By Dirk Stemerman, Monterey County The Herald
No issue seemed to garner more attention — and legislation — nationwide in 2012 than pension reform. Suddenly, states and municipalities discovered that they purportedly could no longer afford to pay retirees the benefits they were promised.
Sellers’ remorse, as it were, set in as governmental entities realized they had negotiated themselves right into the red. For their part, unions woke up to the painful realization that they might be victims of their own collectively-bargained successes.
Workers who relied upon promised retirement benefits found themselves scapegoated. While there are surely some sensational examples of pension-spiking baby boomers collecting six-figure payouts before they even received their first AARP magazine, such is not the norm.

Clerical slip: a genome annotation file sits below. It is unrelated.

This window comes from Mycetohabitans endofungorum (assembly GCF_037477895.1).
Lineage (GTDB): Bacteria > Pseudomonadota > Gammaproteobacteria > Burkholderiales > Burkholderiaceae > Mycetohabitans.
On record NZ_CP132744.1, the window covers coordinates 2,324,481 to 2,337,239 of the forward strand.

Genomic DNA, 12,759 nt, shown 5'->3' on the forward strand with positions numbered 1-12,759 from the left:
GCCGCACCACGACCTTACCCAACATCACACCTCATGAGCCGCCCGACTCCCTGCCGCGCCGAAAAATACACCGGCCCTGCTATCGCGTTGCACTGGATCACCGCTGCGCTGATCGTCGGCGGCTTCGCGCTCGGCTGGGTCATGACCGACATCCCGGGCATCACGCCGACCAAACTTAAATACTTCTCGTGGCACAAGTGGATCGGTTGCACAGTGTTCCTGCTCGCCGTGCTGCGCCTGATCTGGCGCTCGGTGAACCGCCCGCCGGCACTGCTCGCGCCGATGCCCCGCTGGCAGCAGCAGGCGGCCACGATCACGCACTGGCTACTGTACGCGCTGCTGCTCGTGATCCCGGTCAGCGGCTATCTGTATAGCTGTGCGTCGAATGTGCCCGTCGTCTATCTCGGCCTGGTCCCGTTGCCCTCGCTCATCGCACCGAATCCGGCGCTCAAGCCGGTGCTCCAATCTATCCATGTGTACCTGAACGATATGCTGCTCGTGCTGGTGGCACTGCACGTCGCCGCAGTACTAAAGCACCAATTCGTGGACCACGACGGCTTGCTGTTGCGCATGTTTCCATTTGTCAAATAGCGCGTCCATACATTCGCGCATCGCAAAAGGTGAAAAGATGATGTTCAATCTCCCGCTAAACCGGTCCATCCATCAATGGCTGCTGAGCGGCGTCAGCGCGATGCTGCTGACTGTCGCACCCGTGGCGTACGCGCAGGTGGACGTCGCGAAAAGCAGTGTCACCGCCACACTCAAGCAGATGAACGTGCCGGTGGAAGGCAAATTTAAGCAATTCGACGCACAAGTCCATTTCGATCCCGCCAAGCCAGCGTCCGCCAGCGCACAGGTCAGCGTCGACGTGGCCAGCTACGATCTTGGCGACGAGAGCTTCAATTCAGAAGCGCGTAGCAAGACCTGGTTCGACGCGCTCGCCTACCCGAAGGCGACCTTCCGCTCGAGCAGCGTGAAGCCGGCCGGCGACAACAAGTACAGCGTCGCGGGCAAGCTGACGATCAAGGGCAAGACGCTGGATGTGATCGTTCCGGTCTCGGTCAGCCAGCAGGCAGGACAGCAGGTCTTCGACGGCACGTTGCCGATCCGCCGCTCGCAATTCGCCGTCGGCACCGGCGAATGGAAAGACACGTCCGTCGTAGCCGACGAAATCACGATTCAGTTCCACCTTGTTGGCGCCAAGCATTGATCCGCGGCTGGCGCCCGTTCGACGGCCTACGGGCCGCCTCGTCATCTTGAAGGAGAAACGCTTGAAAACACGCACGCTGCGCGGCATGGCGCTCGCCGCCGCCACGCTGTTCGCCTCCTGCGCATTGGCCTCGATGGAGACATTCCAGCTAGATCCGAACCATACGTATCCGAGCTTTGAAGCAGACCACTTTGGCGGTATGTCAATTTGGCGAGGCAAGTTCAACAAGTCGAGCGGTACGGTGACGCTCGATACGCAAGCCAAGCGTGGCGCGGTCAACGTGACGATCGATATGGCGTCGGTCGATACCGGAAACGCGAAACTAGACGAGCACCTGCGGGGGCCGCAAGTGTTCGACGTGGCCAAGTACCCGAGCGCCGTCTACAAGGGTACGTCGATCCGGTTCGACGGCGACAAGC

Many of these employees worked at government jobs for decades in lieu of more lucrative private sector employment, precisely because of the retirement security such employment supposedly offered.
Nevertheless, the problem is real. Nationwide, unfunded pension liability estimates reach into 13 figures. Promised benefits are high and the labor force is not replacing retirees with enough workers. Retirees are living longer and retirement age has not kept up with retiree life expectancy.